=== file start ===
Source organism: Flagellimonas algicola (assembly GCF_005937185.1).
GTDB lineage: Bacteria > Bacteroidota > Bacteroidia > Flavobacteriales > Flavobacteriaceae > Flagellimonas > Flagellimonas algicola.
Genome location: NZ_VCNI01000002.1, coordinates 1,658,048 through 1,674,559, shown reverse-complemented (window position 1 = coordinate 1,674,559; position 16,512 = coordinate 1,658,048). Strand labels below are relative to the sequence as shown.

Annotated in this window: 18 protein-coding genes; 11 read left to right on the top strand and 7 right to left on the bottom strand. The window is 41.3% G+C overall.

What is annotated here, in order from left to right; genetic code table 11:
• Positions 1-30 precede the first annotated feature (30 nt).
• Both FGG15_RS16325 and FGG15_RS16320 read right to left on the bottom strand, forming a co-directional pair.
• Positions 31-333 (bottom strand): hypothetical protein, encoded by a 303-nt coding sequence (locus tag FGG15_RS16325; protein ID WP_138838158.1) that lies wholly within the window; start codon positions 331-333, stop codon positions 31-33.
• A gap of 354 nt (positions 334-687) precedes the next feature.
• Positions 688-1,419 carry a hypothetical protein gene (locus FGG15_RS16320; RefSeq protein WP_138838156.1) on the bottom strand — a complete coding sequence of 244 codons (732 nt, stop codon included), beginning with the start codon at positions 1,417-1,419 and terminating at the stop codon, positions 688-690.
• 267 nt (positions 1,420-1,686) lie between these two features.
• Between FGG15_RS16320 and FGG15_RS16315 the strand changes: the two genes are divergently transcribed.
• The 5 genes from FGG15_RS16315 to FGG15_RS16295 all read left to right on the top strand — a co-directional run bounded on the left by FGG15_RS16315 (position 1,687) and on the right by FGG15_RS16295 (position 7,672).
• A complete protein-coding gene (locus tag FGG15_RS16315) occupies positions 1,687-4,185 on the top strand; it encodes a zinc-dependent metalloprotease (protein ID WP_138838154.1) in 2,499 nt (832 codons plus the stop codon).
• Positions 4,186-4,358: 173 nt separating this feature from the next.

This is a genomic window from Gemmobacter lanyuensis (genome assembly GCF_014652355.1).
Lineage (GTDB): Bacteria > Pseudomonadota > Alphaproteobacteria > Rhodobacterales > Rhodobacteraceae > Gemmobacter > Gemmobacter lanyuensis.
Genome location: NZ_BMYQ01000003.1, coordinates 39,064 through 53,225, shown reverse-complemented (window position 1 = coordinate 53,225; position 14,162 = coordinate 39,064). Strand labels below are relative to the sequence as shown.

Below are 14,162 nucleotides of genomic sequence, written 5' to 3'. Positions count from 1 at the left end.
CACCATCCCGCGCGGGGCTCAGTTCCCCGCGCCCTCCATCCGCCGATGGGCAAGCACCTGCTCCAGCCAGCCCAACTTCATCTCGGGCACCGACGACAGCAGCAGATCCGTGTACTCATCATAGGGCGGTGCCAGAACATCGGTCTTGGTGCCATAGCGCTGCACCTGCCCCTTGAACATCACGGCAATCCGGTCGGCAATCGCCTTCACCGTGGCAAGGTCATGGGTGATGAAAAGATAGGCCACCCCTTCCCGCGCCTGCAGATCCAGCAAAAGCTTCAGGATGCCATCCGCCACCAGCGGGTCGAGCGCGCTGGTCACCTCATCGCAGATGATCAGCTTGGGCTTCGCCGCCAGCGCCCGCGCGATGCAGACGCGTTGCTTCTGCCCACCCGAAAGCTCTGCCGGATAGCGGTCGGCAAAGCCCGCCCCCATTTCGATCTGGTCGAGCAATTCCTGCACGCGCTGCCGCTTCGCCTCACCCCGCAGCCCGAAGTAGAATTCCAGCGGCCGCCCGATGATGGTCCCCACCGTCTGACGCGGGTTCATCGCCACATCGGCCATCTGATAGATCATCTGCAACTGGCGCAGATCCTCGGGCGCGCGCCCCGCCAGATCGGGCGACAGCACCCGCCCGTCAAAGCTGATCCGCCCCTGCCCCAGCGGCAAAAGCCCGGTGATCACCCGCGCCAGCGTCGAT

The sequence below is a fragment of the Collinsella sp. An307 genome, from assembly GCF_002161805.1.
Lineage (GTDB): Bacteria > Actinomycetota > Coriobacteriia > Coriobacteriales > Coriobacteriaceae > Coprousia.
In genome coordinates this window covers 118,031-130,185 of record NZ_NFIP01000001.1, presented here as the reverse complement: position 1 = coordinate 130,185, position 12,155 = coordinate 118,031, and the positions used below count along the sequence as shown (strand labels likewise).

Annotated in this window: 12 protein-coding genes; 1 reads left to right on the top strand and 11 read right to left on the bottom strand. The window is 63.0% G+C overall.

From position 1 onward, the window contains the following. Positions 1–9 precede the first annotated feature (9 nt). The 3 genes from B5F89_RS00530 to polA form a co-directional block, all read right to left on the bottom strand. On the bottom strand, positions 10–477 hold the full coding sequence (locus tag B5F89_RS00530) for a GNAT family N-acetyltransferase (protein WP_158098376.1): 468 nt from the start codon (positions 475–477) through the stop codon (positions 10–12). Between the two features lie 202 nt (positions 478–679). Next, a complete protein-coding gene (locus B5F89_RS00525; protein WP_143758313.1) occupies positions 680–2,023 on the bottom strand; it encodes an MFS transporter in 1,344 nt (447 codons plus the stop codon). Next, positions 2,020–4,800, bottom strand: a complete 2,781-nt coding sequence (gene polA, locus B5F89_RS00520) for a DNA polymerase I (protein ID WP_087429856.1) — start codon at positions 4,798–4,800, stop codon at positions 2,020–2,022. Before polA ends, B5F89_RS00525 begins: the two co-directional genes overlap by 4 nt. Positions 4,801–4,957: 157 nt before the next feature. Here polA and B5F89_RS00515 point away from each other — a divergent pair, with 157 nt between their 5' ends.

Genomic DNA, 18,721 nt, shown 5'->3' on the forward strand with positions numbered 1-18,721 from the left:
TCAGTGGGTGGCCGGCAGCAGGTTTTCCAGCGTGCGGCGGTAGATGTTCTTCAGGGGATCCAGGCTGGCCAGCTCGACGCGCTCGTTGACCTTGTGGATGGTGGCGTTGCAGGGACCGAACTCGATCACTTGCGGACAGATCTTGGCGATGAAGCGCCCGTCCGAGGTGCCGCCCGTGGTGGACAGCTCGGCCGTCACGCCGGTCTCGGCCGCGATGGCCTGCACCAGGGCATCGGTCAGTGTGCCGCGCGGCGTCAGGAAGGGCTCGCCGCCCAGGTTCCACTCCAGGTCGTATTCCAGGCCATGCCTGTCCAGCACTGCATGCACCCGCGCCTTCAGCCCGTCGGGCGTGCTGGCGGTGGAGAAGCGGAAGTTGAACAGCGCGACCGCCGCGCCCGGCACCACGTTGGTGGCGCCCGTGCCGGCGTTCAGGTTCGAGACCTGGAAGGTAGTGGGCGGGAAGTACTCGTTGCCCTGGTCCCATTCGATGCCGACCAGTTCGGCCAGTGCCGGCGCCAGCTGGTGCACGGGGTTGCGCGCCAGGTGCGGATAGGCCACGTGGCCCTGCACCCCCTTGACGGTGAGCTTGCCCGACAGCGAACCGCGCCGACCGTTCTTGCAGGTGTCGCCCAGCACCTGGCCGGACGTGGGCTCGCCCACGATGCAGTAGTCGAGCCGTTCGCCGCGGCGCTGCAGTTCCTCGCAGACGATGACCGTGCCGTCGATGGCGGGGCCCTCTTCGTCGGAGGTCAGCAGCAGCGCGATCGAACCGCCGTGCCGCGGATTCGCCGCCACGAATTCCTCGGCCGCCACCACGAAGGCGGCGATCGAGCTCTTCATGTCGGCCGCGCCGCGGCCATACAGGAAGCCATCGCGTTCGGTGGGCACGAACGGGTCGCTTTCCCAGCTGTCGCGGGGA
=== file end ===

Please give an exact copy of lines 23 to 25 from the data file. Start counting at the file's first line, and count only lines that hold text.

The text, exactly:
In genome coordinates this window covers 118,031-130,185 of record NZ_NFIP01000001.1, presented here as the reverse complement: position 1 = coordinate 130,185, position 12,155 = coordinate 118,031, and the positions used below count along the sequence as shown (strand labels likewise).

Annotated in this window: 12 protein-coding genes; 1 reads left to right on the top strand and 11 read right to left on the bottom strand. The window is 63.0% G+C overall.

From position 1 onward, the window contains the following. Positions 1–9 precede the first annotated feature (9 nt). The 3 genes from B5F89_RS00530 to polA form a co-directional block, all read right to left on the bottom strand. On the bottom strand, positions 10–477 hold the full coding sequence (locus tag B5F89_RS00530) for a GNAT family N-acetyltransferase (protein WP_158098376.1): 468 nt from the start codon (positions 475–477) through the stop codon (positions 10–12). Between the two features lie 202 nt (positions 478–679). Next, a complete protein-coding gene (locus B5F89_RS00525; protein WP_143758313.1) occupies positions 680–2,023 on the bottom strand; it encodes an MFS transporter in 1,344 nt (447 codons plus the stop codon). Next, positions 2,020–4,800, bottom strand: a complete 2,781-nt coding sequence (gene polA, locus B5F89_RS00520) for a DNA polymerase I (protein ID WP_087429856.1) — start codon at positions 4,798–4,800, stop codon at positions 2,020–2,022. Before polA ends, B5F89_RS00525 begins: the two co-directional genes overlap by 4 nt. Positions 4,801–4,957: 157 nt before the next feature. Here polA and B5F89_RS00515 point away from each other — a divergent pair, with 157 nt between their 5' ends.